Friday, March 12, 2010
From Chubby Beginnings....
I often think about why I fell in love with sports at an early age. Could it be that my brother hated sports & loved being in Boy Scouts, and I was determined to be different? (not to mention the fact that I LOATHED being in Boy Scouts, but that rant is for another blog) Or was I just a normal kid who liked sports because thats what kids were supposed to like?
Looking back on it as an adult, I think it was because I strived on being challenged. From the 1st day I watched Charles Barkley playing for my beloved Sixers, I was convinced I was going to be like him (minus throwing people through windows). I practiced his moves, even tried to rebound like him. Unfortunately for me, the growth spurt & actual athleticism never came, and weighing 160 lbs at 11 years old certainly didn't get me the Blue Ribbon in the 40-yard Dash on Field Day, nor did it make me the 1st pick in Dodgeball (for obvious reasons). In other words, I must have enjoyed getting my ass kicked and being told that I wasn't good enough. Whether it was not making the Youth Soccer All-Star team (even though I was the fattest, best goalie in the League), or getting cut from my highschool basketball team year after year, I kept coming back for more, knowing it would eventually pay off. Even when I got to college, I had some grand delusion that I was going to make the basketball team, which was an NCAA Division II school, which is no joke. Sure enough, I kept coming back every year, and actually made the roster for my final 2 seasons. Some players would be frustrated sitting on the bench every game, only to get off of their asses during a blowout, but to me it was validation. Ya work relentlessly at something long enough, you'll see a payoff, no matter how small. Those 10 career points I scored are replayed in my mind all the damn time, and it never gets old.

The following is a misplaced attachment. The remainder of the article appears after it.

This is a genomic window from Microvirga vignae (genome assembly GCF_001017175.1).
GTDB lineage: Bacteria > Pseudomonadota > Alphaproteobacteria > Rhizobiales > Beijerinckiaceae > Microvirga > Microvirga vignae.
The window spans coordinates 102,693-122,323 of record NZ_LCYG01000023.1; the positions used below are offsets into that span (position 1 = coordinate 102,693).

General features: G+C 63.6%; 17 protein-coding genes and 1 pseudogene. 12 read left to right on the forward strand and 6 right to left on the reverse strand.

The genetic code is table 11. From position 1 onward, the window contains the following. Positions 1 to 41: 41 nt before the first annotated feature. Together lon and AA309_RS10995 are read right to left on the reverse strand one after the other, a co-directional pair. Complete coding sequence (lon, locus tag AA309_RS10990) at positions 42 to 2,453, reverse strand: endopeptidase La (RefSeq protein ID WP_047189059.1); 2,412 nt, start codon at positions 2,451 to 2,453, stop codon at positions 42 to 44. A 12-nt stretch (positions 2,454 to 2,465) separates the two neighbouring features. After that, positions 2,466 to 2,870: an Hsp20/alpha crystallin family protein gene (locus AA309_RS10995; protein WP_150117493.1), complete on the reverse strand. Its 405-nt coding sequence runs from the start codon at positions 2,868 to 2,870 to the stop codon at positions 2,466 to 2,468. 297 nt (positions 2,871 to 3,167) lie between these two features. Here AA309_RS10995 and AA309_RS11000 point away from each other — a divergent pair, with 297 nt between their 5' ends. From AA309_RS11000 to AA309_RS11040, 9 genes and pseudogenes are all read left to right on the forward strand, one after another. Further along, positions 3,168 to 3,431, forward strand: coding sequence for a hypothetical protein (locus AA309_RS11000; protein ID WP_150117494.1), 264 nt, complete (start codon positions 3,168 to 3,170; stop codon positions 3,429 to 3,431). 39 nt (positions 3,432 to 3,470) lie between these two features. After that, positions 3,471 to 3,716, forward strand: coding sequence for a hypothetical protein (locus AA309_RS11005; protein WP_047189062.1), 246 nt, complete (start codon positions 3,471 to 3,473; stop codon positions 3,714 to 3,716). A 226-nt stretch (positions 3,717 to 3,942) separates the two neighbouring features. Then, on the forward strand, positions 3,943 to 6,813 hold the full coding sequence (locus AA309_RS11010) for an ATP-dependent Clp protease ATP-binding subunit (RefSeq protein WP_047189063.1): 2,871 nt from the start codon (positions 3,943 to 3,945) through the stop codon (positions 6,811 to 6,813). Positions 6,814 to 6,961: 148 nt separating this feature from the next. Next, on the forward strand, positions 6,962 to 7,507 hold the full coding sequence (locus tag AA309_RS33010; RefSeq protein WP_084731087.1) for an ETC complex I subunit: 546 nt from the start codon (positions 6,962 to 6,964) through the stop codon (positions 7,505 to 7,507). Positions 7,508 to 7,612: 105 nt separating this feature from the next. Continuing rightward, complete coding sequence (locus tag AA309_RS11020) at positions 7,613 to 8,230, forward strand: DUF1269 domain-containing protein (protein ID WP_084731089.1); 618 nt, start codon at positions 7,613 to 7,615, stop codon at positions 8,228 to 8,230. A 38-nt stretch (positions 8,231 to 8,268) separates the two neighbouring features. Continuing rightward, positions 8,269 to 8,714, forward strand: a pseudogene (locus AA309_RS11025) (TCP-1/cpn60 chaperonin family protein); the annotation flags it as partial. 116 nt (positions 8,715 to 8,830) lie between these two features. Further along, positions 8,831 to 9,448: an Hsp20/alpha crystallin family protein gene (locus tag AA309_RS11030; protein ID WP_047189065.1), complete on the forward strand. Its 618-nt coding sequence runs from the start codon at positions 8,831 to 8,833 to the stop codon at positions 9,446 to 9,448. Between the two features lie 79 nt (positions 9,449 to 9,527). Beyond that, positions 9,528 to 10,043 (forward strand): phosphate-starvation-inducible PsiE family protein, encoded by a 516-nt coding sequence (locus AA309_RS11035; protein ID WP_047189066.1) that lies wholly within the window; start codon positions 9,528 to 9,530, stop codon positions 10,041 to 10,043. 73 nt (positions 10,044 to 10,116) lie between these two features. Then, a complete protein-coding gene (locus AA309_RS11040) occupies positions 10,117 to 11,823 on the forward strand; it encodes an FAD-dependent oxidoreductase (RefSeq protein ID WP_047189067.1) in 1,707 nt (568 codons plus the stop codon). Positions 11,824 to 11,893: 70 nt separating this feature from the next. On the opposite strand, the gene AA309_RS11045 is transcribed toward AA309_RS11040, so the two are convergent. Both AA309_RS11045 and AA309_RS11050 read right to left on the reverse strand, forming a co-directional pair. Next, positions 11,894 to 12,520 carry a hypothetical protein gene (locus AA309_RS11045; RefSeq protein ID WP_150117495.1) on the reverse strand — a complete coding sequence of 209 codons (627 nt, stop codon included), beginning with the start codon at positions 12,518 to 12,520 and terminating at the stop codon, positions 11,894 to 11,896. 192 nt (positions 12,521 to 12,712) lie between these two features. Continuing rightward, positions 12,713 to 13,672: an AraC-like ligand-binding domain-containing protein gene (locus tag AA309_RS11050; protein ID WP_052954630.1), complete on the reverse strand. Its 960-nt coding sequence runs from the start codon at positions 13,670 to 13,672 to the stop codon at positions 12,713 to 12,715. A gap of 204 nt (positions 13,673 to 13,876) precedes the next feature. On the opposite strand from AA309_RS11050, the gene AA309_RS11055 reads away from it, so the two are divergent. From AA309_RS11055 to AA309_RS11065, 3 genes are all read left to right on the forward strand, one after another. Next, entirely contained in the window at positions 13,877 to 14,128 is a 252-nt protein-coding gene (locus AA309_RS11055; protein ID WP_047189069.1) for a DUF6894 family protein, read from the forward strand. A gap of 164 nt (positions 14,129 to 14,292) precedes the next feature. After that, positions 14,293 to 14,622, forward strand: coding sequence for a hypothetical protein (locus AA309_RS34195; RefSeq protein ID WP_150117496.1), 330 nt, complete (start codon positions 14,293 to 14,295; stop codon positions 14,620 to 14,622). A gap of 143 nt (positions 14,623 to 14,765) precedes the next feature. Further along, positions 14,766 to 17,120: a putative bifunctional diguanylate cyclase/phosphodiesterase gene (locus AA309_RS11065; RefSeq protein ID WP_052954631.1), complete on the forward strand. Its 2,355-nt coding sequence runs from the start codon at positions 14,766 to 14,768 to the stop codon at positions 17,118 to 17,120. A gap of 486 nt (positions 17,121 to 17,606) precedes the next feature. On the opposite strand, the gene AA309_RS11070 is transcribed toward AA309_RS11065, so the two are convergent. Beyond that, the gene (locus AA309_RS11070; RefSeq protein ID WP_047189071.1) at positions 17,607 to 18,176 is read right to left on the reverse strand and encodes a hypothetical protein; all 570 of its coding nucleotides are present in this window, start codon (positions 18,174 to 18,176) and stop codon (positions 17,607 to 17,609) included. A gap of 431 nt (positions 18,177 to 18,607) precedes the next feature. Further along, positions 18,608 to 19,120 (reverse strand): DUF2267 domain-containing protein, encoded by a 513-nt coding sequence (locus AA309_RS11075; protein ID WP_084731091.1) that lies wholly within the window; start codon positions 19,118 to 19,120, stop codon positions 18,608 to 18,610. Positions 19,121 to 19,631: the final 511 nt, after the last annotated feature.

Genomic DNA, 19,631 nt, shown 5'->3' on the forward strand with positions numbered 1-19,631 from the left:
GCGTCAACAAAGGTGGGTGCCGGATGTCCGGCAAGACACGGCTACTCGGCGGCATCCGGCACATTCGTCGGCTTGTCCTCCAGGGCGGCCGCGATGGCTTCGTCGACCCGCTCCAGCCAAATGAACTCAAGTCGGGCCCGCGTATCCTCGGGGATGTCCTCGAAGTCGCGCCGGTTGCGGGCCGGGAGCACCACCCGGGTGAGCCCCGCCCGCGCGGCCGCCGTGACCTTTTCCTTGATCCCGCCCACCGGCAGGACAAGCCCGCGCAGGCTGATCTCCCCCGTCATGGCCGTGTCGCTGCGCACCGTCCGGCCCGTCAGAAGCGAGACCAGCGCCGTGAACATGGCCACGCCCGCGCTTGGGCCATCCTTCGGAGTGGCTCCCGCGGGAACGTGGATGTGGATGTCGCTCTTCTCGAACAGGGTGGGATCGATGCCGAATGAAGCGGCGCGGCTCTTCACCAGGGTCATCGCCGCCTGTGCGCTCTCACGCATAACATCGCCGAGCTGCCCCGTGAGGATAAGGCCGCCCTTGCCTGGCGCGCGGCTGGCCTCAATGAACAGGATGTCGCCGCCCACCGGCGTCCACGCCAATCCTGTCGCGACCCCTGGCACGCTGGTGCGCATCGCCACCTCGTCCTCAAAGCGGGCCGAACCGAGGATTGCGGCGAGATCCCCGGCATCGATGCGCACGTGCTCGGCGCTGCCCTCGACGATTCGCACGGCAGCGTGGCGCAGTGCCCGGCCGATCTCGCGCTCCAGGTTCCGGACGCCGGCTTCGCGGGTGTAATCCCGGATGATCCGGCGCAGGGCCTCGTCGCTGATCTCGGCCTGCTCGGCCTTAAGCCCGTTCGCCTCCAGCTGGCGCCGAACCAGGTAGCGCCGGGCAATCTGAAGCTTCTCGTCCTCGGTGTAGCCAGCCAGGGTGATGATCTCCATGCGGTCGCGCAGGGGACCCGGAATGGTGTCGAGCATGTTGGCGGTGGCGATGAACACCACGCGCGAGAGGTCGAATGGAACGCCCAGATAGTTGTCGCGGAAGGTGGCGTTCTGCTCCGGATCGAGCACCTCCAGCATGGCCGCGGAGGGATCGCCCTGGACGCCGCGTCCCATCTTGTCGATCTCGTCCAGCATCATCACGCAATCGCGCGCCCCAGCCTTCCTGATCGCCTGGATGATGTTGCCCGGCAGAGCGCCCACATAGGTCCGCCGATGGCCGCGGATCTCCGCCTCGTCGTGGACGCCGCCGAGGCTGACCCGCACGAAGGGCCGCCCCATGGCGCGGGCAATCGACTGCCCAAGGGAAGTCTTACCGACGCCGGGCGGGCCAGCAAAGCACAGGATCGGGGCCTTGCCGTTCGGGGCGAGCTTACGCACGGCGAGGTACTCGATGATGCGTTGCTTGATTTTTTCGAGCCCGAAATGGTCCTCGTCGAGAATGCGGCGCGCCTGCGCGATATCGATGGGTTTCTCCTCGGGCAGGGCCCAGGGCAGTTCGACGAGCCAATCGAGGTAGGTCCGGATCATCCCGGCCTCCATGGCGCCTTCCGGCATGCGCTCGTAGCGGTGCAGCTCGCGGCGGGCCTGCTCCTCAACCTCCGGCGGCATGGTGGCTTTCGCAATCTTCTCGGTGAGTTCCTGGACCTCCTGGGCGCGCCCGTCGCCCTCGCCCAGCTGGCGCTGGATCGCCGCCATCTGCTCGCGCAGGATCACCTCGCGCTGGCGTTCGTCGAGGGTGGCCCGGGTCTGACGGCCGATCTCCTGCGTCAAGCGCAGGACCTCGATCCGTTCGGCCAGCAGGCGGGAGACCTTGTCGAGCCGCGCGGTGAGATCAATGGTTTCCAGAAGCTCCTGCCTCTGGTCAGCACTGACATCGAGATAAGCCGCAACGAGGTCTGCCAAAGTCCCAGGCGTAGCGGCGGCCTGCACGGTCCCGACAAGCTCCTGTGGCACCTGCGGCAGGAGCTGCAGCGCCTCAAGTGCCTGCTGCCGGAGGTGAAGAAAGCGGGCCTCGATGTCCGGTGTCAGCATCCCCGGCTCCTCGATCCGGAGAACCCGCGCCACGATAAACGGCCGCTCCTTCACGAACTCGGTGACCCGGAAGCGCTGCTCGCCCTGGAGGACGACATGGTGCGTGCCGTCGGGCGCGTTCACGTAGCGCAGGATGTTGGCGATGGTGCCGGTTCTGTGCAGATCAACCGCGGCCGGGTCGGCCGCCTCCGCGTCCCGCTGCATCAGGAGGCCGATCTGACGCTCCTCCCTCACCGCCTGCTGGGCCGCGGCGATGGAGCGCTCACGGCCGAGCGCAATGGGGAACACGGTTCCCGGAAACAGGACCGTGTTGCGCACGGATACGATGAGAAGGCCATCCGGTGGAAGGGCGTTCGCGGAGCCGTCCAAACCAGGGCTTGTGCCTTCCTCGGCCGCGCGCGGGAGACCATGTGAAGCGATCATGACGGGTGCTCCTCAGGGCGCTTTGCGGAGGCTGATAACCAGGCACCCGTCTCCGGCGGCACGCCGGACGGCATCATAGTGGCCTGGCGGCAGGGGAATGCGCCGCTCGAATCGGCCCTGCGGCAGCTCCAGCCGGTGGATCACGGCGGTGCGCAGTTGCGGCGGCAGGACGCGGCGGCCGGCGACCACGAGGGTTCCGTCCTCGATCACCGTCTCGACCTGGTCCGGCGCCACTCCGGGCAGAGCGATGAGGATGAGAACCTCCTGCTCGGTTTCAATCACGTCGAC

Once I graduated with a Masters in Physical Therapy, I was surely going to do the smart thing. Work really hard, open up a PT clinic, make over 100k a year, and settle down with kids & all the stuff The Monkees talk about in the song "Pleasant Valley Sunday". Nope. I decided that was a perfect time for a whole new career.
5 years later, the relentless work is slowly starting to pay off. Even though I battle self-doubt constantly (which I think is natural for most of us, atleast I hope so), I can thank my experiences with sports to know that you may not be the greatest at whatever it is you do, but keep at it long enough and do things the right way, and everyone else will start to get on board, which is the greatest validation of all.
It sure as hell would've been nice to actually fit into my teams uniforms as a kid though (see the store bought sweatpants in that picture). Yeah well, at least I filled out that jersey like a man-beast!